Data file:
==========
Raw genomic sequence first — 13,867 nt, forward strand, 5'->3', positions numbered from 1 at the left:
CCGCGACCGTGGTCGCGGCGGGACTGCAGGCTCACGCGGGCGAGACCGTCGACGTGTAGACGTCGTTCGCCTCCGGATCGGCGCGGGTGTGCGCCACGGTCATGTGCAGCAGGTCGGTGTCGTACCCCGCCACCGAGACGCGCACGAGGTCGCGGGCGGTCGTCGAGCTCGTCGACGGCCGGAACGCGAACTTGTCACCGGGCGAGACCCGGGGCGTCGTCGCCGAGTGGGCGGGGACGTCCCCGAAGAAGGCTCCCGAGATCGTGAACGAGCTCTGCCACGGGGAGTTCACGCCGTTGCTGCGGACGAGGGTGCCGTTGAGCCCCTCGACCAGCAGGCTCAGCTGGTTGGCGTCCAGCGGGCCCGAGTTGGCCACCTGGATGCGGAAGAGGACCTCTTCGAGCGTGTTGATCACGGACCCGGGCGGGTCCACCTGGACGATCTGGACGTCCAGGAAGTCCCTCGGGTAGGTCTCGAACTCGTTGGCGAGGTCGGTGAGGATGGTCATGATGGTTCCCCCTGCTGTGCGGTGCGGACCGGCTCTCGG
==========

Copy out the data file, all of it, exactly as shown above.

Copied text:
Raw genomic sequence first — 13,867 nt, forward strand, 5'->3', positions numbered from 1 at the left:
CCGCGACCGTGGTCGCGGCGGGACTGCAGGCTCACGCGGGCGAGACCGTCGACGTGTAGACGTCGTTCGCCTCCGGATCGGCGCGGGTGTGCGCCACGGTCATGTGCAGCAGGTCGGTGTCGTACCCCGCCACCGAGACGCGCACGAGGTCGCGGGCGGTCGTCGAGCTCGTCGACGGCCGGAACGCGAACTTGTCACCGGGCGAGACCCGGGGCGTCGTCGCCGAGTGGGCGGGGACGTCCCCGAAGAAGGCTCCCGAGATCGTGAACGAGCTCTGCCACGGGGAGTTCACGCCGTTGCTGCGGACGAGGGTGCCGTTGAGCCCCTCGACCAGCAGGCTCAGCTGGTTGGCGTCCAGCGGGCCCGAGTTGGCCACCTGGATGCGGAAGAGGACCTCTTCGAGCGTGTTGATCACGGACCCGGGCGGGTCCACCTGGACGATCTGGACGTCCAGGAAGTCCCTCGGGTAGGTCTCGAACTCGTTGGCGAGGTCGGTGAGGATGGTCATGATGGTTCCCCCTGCTGTGCGGTGCGGACCGGCTCTCGG